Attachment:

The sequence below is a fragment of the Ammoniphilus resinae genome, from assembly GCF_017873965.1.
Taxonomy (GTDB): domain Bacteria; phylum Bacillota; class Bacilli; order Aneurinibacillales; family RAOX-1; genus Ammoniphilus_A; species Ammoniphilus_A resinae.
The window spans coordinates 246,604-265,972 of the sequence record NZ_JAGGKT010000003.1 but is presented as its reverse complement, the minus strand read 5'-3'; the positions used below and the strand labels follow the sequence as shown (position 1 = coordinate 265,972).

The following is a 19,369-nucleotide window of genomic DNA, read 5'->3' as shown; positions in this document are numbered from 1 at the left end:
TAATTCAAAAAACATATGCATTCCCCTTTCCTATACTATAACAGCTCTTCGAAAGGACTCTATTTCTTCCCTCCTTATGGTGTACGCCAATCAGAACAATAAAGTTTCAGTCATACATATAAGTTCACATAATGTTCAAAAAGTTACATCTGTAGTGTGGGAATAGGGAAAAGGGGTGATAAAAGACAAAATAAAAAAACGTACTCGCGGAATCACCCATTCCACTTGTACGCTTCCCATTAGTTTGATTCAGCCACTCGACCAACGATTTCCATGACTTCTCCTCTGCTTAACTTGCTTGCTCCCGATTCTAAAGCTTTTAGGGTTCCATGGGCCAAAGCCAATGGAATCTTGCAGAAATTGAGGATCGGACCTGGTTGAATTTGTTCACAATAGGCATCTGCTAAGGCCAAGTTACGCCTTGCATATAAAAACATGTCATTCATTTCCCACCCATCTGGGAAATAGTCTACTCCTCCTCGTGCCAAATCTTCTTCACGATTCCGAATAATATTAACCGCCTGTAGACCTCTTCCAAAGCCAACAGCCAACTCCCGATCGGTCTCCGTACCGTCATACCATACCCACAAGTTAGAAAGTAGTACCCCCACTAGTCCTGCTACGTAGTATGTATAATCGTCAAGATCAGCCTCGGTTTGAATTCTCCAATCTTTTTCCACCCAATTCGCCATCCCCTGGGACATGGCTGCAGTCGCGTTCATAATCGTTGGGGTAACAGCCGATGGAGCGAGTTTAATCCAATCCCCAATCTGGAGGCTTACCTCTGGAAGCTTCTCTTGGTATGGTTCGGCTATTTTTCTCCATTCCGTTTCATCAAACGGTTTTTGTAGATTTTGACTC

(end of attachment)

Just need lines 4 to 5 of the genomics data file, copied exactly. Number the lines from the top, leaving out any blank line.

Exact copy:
The following is a 19,369-nucleotide window of genomic DNA, read 5'->3' as shown; positions in this document are numbered from 1 at the left end:
TAATTCAAAAAACATATGCATTCCCCTTTCCTATACTATAACAGCTCTTCGAAAGGACTCTATTTCTTCCCTCCTTATGGTGTACGCCAATCAGAACAATAAAGTTTCAGTCATACATATAAGTTCACATAATGTTCAAAAAGTTACATCTGTAGTGTGGGAATAGGGAAAAGGGGTGATAAAAGACAAAATAAAAAAACGTACTCGCGGAATCACCCATTCCACTTGTACGCTTCCCATTAGTTTGATTCAGCCACTCGACCAACGATTTCCATGACTTCTCCTCTGCTTAACTTGCTTGCTCCCGATTCTAAAGCTTTTAGGGTTCCATGGGCCAAAGCCAATGGAATCTTGCAGAAATTGAGGATCGGACCTGGTTGAATTTGTTCACAATAGGCATCTGCTAAGGCCAAGTTACGCCTTGCATATAAAAACATGTCATTCATTTCCCACCCATCTGGGAAATAGTCTACTCCTCCTCGTGCCAAATCTTCTTCACGATTCCGAATAATATTAACCGCCTGTAGACCTCTTCCAAAGCCAACAGCCAACTCCCGATCGGTCTCCGTACCGTCATACCATACCCACAAGTTAGAAAGTAGTACCCCCACTAGTCCTGCTACGTAGTATGTATAATCGTCAAGATCAGCCTCGGTTTGAATTCTCCAATCTTTTTCCACCCAATTCGCCATCCCCTGGGACATGGCTGCAGTCGCGTTCATAATCGTTGGGGTAACAGCCGATGGAGCGAGTTTAATCCAATCCCCAATCTGGAGGCTTACCTCTGGAAGCTTCTCTTGGTATGGTTCGGCTATTTTTCTCCATTCCGTTTCATCAAACGGTTTTTGTAGATTTTGACTC